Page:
Many reports suggest that protective immunity to scrub typhus is due to the development of cell-mediated immunity.32 This has been demonstrated by passive transfer of resistance with T cells,33 development of DTH,34 and in vitro cytokine secretion of T cells in response to O. tsutsugamushi antigens.10,11,13,35 Th1 cells have been shown to be responsible for the DTH response, which has been found to correlate with resistance to lethal challenge in mice infected with scrub typhus.34,36 The proliferative level of splenic cells from mice immunized with Sta56-47 antigen was much higher than that in Sta56- or Sta47-immunized mice in response to homologous antigens. Furthermore, the DTH of O. tsutsugamushi Karp-immunized mice challenged with Sta56-47 was significantly increased compared with that in mice challenged with Sta56 or Sta47. These findings demonstrate that the Sta56-47 fusion antigen has a much stronger capability of eliciting the cell-mediated immunity than Sta56 or Sta47. In addition, the levels of IFN-γ and IL-2 of mice immunized with Sta56-47 was similar to that of Sta47-immunized mice and markedly higher than that of Sta56-immunized mice, indicating that Sta47 subunit of Sta56-47 fusion antigen play a more important role in eliciting of the cell-mediated immunity than Sta56 subunit. Interferon-γ and IL-2 are both the products of CD4+ T (Th1) cells, and IFN-γ has been shown to inhibit rickettsial growth in vitro and is believed to play an important role in resistance to rickettsial infection in vivo.10,35,37,38 Moreover, Th1 cells are capable of inducing DTH and activating macrophages, making these cells particularly suited to deal with intracellular organisms.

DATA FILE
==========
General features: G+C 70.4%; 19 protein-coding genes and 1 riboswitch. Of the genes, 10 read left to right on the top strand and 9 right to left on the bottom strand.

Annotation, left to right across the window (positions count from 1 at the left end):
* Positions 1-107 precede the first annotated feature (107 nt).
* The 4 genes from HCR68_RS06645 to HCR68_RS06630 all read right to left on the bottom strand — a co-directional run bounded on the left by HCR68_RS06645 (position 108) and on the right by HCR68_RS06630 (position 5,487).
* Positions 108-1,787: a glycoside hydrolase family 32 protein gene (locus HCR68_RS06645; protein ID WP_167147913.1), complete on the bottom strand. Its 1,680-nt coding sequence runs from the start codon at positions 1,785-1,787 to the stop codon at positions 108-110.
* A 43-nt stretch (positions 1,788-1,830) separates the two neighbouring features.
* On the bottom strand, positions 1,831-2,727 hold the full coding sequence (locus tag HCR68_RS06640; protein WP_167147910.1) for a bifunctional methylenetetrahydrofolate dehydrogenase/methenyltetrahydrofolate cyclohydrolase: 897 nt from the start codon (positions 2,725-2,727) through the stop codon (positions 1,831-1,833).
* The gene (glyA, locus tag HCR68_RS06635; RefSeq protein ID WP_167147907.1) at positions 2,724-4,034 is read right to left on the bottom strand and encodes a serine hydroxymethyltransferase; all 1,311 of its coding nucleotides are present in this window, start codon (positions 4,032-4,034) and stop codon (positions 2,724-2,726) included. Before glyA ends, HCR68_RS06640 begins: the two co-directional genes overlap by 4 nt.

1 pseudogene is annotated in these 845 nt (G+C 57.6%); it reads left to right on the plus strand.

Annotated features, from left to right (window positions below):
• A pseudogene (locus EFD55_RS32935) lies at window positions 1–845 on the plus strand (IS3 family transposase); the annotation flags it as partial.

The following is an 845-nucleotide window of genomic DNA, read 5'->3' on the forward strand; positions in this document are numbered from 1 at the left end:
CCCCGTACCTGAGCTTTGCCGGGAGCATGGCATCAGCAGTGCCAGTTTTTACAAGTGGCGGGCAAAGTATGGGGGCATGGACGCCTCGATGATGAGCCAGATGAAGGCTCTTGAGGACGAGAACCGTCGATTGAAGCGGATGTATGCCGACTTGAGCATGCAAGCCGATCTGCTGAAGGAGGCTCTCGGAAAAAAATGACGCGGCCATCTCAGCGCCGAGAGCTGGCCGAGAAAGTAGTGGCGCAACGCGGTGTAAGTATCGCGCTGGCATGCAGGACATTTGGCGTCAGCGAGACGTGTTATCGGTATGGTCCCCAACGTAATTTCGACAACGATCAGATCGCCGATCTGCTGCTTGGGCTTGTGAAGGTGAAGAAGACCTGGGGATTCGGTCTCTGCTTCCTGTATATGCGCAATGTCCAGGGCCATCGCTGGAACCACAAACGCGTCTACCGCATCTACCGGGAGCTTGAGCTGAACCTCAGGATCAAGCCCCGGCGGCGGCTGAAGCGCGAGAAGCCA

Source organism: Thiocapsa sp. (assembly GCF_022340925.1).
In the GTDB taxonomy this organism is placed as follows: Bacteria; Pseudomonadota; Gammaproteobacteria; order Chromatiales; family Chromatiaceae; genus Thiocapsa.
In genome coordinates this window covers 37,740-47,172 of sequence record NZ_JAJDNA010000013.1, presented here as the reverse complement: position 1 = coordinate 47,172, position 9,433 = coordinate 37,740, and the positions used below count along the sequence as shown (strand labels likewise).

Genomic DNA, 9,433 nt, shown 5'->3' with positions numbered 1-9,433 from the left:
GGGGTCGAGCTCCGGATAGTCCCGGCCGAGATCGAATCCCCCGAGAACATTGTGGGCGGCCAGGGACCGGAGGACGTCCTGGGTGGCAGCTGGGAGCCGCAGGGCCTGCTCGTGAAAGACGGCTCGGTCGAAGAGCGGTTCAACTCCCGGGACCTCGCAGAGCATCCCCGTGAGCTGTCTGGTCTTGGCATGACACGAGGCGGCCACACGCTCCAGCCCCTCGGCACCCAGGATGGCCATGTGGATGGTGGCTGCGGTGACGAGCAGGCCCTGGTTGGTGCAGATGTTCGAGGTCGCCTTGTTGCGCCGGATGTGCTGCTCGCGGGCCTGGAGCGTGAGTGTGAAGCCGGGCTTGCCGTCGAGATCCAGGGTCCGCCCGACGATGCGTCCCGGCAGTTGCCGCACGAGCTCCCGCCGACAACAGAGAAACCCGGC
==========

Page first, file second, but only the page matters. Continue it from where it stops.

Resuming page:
Immunization with Sta56-47 elicited stronger protection against scrub typhus compared with that of Sta56 or Sta47 in the present study. The mortality of mice immunized with Sta56-47 was lower than that of Sta47 or Sta56 after challenge with O. tsutsugamushi Karp. The stronger protection afforded by Sta56-47 may contribute to the rational combination of antigenic epitopes of Sta56 and Sta47, by which the immune system was efficiently stimulated to generate a high level of humoral and cellular immune responses against scrub typhus. For this reason, Sta56-47 may be a suitable candidate for a polyvalent recombinant vaccine against scrub typhus. However, the mortality of mice immunized with the lysate of O. tsutsugamushi Karp was lower than that of those immunized with Sta56-47, suggesting that other components of O. tsutsugamushi Karp afforded protection against scrub typhus. Therefore, a superantigen harboring more than the two antigens of O. tsutsugamushi should be constructed.